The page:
Abe Guenter: "I kept visiting that church from time to time to encourage and strengthen the believers. On one visit I noticed a ten-pound brass ring, 7 inches across and 1.5 inches thick with four knobs attached to the side. It was half buried in mud, so I pulled it out, cleaned it off and carried it to the deacon next door. "Deacon Carr, please tell me what this is, " I requested. "Oh yes (....) I will tell you" he replied. "My grandfather was the big chief in this village. He was so afraid of spirits, sicknesses, war and other people's witchcraft that he went to the big, big witch doctor (....). With the help of the blacksmith, they poured this beautifully marked brass ring. (...) The witch doctor laid the ring down in the middle of the village (...). By then the sun was going down and the witch doctor had a meeting with just the elders of the village and my grandfather. He told them: "You asked for the most powerful witchcraft, and that always needs a human sacrifice. I want you to bring a young boy at midnight to the new god so we can make this sacrifice." An eight-year-old boy, with his mouth gagged, was brought that night. They cut his throat and spilled all his blood on the brass ring, and from that time on, all the activities of the village revolved around the 'brass god': sacrifices, worship and all. But when the gospel came, we threw the ring away and turned to the true and living God." (Guenter, 1992: p. 58/59).

An unanswered question

Hence, the question emerges: “Were these objects ritual objects or traditional money?”

We may never know the answer. Searches on the internet for ‘Kru money’, for ‘Dwin’, ‘tien’, and ‘nitien’ only resulted in a few sites. Scott Shepperd's contribution to the Tribal Art Forum is without any doubt the most important (2004). According to the author these Kru rings where made as sacred objects, not originally as currency.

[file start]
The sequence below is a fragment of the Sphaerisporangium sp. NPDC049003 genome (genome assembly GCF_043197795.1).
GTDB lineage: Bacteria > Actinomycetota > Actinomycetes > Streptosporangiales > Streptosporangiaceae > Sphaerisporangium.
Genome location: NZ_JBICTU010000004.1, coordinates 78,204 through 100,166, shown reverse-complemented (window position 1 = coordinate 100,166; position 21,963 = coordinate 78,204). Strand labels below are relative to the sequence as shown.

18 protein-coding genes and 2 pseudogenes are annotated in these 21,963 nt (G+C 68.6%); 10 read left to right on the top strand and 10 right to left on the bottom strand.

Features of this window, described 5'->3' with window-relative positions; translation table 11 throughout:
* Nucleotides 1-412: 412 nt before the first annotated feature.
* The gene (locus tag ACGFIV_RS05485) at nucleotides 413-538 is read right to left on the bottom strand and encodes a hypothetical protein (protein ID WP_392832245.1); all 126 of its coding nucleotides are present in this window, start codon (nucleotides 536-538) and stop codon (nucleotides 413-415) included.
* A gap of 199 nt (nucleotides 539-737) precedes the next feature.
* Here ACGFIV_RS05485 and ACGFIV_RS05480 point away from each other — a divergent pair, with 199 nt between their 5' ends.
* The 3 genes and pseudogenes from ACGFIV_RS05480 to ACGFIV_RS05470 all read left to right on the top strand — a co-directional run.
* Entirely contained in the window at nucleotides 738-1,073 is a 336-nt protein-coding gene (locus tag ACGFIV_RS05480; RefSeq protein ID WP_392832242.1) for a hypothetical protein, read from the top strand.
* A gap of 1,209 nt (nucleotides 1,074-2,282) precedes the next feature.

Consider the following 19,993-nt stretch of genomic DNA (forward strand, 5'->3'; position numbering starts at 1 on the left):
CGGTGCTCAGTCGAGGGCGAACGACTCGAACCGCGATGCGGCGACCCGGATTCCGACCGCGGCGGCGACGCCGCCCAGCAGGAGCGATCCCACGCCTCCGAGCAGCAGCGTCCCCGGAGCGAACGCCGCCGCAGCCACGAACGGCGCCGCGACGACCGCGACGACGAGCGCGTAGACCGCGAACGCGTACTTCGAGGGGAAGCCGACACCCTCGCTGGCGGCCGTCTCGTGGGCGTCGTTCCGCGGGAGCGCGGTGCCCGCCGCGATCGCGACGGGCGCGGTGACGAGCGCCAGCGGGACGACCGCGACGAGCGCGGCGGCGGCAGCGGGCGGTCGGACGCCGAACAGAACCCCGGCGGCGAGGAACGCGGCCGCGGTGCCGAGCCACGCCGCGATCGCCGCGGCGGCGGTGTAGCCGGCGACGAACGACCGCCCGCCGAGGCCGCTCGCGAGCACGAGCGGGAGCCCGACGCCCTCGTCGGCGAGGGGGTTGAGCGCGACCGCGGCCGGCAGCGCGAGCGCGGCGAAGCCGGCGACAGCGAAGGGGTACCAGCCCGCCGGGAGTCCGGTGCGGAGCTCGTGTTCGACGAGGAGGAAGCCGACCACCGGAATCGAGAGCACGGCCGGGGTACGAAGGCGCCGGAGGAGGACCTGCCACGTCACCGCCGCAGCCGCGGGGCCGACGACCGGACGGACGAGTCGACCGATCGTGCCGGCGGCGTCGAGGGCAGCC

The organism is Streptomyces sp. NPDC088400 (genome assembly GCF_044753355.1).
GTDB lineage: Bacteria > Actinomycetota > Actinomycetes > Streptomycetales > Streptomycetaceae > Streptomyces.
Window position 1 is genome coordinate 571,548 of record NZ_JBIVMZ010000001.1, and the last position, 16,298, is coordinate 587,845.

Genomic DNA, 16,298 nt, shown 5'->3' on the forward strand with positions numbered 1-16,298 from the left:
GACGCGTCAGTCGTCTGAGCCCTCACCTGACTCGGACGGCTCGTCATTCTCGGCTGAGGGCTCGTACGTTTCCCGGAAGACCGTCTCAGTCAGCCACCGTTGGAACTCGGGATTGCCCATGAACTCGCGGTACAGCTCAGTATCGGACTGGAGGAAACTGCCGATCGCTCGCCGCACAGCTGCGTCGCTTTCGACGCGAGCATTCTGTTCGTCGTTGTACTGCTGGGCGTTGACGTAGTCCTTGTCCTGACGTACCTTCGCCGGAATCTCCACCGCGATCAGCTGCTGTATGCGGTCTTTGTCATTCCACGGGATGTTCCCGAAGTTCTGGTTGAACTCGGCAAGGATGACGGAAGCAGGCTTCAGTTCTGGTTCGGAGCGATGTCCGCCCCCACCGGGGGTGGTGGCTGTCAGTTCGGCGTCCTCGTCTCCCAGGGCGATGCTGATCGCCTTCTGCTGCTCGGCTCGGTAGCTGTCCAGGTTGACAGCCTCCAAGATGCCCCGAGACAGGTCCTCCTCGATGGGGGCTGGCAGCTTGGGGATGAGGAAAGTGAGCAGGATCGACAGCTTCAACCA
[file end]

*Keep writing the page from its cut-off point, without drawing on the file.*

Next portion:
Another site found, “The Artistry of African Currency”, has in its heading an illustration of the brass object - however, without any reference.

Liberian Studies Journal
1970-71 Vol. III, number 1
Another reference was found in the Liberian Studies Journal of 1970-71 that shows a Kru ring on its cover. The cover photograph is described as “Brass ring, use unknown. Called Dwin. Collected 1965 near Barclayville, Grand Cess Territory. Svend E. Holsoe Collection.” (see picture).
An endangered cultural heritage

Liberia’s numerous ethnic groups are characterized by an extremely rich cultural life. Today, many traditions still persist but an irrevocable process seems to be taking place. Gradually, tribal customs and beliefs as well as ritual ceremonies and symbols are losing their meaning. People have begun to forget the origin and purpose of traditional symbols.

The civil war - fourteen years of looting, destruction and fighting - has cost the lives of an estimated quarter of a million people and has seriously damaged Liberia’s cultural heritage. It has added to the negative effects of a humid climate, carelessness and economic modernization. Today, tons of Liberian art have been lost.

This article is published with the kind permission of Dr Fred van der Kraaij,